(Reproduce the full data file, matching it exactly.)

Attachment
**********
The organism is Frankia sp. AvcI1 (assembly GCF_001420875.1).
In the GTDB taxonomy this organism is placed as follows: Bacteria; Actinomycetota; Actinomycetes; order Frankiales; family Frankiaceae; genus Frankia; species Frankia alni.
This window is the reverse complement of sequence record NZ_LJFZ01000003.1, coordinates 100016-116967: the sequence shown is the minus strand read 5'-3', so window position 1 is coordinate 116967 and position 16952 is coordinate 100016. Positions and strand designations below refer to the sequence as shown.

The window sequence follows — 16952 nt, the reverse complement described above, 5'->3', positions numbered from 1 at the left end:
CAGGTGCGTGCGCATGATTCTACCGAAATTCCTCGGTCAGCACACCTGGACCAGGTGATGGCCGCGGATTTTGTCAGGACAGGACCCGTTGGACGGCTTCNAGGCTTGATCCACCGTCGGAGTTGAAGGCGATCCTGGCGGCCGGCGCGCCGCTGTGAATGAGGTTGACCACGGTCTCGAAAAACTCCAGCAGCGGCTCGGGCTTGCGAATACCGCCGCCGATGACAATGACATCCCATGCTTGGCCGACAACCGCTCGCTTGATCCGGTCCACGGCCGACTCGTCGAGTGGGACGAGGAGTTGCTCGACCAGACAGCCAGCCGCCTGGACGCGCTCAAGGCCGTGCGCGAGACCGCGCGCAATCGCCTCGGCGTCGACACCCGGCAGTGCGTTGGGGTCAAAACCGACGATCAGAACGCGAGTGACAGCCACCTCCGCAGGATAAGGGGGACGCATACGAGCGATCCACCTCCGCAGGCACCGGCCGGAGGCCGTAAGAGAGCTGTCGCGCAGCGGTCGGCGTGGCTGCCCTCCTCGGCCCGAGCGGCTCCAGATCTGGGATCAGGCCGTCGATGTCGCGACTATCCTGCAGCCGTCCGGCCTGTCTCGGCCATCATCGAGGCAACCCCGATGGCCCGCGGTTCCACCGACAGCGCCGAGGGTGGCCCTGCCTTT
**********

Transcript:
The organism is Frankia sp. AvcI1 (assembly GCF_001420875.1).
In the GTDB taxonomy this organism is placed as follows: Bacteria; Actinomycetota; Actinomycetes; order Frankiales; family Frankiaceae; genus Frankia; species Frankia alni.
This window is the reverse complement of sequence record NZ_LJFZ01000003.1, coordinates 100016-116967: the sequence shown is the minus strand read 5'-3', so window position 1 is coordinate 116967 and position 16952 is coordinate 100016. Positions and strand designations below refer to the sequence as shown.

The window sequence follows — 16952 nt, the reverse complement described above, 5'->3', positions numbered from 1 at the left end:
CAGGTGCGTGCGCATGATTCTACCGAAATTCCTCGGTCAGCACACCTGGACCAGGTGATGGCCGCGGATTTTGTCAGGACAGGACCCGTTGGACGGCTTCNAGGCTTGATCCACCGTCGGAGTTGAAGGCGATCCTGGCGGCCGGCGCGCCGCTGTGAATGAGGTTGACCACGGTCTCGAAAAACTCCAGCAGCGGCTCGGGCTTGCGAATACCGCCGCCGATGACAATGACATCCCATGCTTGGCCGACAACCGCTCGCTTGATCCGGTCCACGGCCGACTCGTCGAGTGGGACGAGGAGTTGCTCGACCAGACAGCCAGCCGCCTGGACGCGCTCAAGGCCGTGCGCGAGACCGCGCGCAATCGCCTCGGCGTCGACACCCGGCAGTGCGTTGGGGTCAAAACCGACGATCAGAACGCGAGTGACAGCCACCTCCGCAGGATAAGGGGGACGCATACGAGCGATCCACCTCCGCAGGCACCGGCCGGAGGCCGTAAGAGAGCTGTCGCGCAGCGGTCGGCGTGGCTGCCCTCCTCGGCCCGAGCGGCTCCAGATCTGGGATCAGGCCGTCGATGTCGCGACTATCCTGCAGCCGTCCGGCCTGTCTCGGCCATCATCGAGGCAACCCCGATGGCCCGCGGTTCCACCGACAGCGCCGAGGGTGGCCCTGCCTTT